Libera Fama: An Endless Journey

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Stratis Kyriakidis
Cambridge Scholars Publishing, Jan 6, 2017 - History - 245 pages
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Fame and glory, rumour and reputation have fascinated through the ages. The way in which they are communicated and spread is a topic which impacts our lives on a daily basis and is an important theme in current literature. The ancient world is an ideal arena for the exploration of these issues, being a ‘closed’ period of human history that offers a secure resource for exploring the phenomenon. Philip Hardie’s Rumour and Renown: Representations of Fama in Western Literature (Cambridge University Press, 2012) is an authoritative work on this subject, and the stimulus for this volume. Continuing the on-going discussion, each one of the contributors examines further aspects of the issue in the work of Lucretius, Cicero, Virgil, Ovid, Manilius, Juvenal and the Christian poet, Prudentius. The volume offers insights into the poets’ personal quest for acclaim and – more importantly – their awareness of the qualities of the phenomenon, an awareness which, on occasion, led them to personify fame and glory. Virgil’s personification of Fama in Aeneid 4 was fame’s most important personification, influencing artists for centuries to come, and it is this subject with which the volume concludes.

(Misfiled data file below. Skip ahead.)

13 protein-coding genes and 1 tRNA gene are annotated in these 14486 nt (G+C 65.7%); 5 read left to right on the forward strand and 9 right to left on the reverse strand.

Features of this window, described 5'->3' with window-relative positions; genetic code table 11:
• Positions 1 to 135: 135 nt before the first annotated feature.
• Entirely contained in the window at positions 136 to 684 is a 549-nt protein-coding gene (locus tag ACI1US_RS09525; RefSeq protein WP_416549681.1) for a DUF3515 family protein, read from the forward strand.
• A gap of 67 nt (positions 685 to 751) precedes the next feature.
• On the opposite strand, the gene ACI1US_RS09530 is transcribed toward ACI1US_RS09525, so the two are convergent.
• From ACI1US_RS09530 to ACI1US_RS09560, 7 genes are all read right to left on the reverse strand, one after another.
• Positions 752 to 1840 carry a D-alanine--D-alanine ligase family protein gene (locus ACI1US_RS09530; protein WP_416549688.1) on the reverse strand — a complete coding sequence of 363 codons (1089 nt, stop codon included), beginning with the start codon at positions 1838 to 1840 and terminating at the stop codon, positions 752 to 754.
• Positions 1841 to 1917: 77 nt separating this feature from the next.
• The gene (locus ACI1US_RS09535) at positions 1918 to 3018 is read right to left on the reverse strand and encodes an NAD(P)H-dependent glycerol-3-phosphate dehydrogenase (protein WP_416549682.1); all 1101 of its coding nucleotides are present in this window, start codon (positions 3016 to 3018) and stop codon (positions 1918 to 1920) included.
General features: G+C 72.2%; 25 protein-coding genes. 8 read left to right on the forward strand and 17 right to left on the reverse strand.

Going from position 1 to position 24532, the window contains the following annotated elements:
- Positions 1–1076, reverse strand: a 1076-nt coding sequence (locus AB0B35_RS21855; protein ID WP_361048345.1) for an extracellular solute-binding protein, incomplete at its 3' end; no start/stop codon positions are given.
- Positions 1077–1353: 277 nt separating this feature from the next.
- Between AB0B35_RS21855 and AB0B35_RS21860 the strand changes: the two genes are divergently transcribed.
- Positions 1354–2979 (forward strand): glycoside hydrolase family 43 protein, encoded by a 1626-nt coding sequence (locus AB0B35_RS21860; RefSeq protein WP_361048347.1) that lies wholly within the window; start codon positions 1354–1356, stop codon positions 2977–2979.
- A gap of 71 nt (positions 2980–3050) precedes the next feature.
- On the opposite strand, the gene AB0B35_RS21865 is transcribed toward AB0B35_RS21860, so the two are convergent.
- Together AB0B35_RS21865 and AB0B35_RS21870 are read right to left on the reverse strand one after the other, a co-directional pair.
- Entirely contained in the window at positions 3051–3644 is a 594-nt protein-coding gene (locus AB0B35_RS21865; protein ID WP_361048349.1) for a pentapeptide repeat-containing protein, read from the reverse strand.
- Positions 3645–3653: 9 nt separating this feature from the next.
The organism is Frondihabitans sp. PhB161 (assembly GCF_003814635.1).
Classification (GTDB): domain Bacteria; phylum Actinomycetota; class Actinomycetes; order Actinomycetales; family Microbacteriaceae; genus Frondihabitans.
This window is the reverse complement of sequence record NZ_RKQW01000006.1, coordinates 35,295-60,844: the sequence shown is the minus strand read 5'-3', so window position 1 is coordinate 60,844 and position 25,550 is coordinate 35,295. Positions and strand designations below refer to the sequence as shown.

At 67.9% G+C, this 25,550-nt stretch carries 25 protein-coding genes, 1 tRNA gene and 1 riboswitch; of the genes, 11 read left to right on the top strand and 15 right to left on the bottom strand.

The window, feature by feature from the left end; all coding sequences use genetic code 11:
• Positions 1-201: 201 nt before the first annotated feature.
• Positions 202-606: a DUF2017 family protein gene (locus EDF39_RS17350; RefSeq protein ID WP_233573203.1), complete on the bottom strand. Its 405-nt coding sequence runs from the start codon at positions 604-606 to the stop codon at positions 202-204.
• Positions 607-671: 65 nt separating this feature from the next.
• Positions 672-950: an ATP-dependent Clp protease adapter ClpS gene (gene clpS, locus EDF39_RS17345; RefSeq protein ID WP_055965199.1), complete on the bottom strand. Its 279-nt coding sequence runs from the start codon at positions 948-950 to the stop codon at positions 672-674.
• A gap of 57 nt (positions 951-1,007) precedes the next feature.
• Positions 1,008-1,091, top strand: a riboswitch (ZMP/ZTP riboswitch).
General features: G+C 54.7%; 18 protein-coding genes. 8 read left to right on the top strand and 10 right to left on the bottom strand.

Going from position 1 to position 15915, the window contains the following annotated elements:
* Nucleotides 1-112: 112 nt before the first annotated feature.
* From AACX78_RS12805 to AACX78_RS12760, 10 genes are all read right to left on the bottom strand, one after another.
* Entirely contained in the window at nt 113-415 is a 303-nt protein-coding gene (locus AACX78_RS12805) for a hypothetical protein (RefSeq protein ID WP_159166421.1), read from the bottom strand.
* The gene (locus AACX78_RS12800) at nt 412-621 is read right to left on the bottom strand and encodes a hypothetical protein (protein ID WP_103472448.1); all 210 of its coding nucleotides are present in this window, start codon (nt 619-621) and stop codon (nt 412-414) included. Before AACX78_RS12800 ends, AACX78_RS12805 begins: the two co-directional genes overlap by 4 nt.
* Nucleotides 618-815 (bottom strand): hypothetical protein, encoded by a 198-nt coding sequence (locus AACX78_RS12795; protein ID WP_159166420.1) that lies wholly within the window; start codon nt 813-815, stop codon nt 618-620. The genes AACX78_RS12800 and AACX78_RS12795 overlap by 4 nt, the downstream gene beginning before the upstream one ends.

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Contents

Introduction
1
Chapter One
28
Chapter Two
45
Chapter Three
55
Chapter Four
71
Chapter Five
94
Chapter Six
111
Chapter Seven
144
Chapter Eight
166
Chapter Nine
193
Illustrations
203
Afterthought
206
Bibliography
208
Index Locorum
230
General Index
246
Copyright

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About the author (2017)

Stratis Kyriakidis is Emeritus Professor of Latin Literature at the Aristotle University of Thessaloniki, Greece, and Visiting Professor at the University of Leeds, UK. He is the author of Roman Sensitivity: A Contribution to the Study of the Artistic Receptiveness and Creativity of the Romans (146–31B.C.) (1986) [in Greek]; Narrative Structure and Poetics in the Aeneid: The Frame of Book 6 (1998); and Catalogues of Proper Names in Latin Epic Poetry: Lucretius – Virgil – Ovid, Pierides I (2007). He has co-edited (with Francesco De Martino) Middles in Latin Poetry (2004). His publications mainly focus on Latin literature of the late Republican and Augustan periods, on Manilius’ Astronomica and on the Latin centos.

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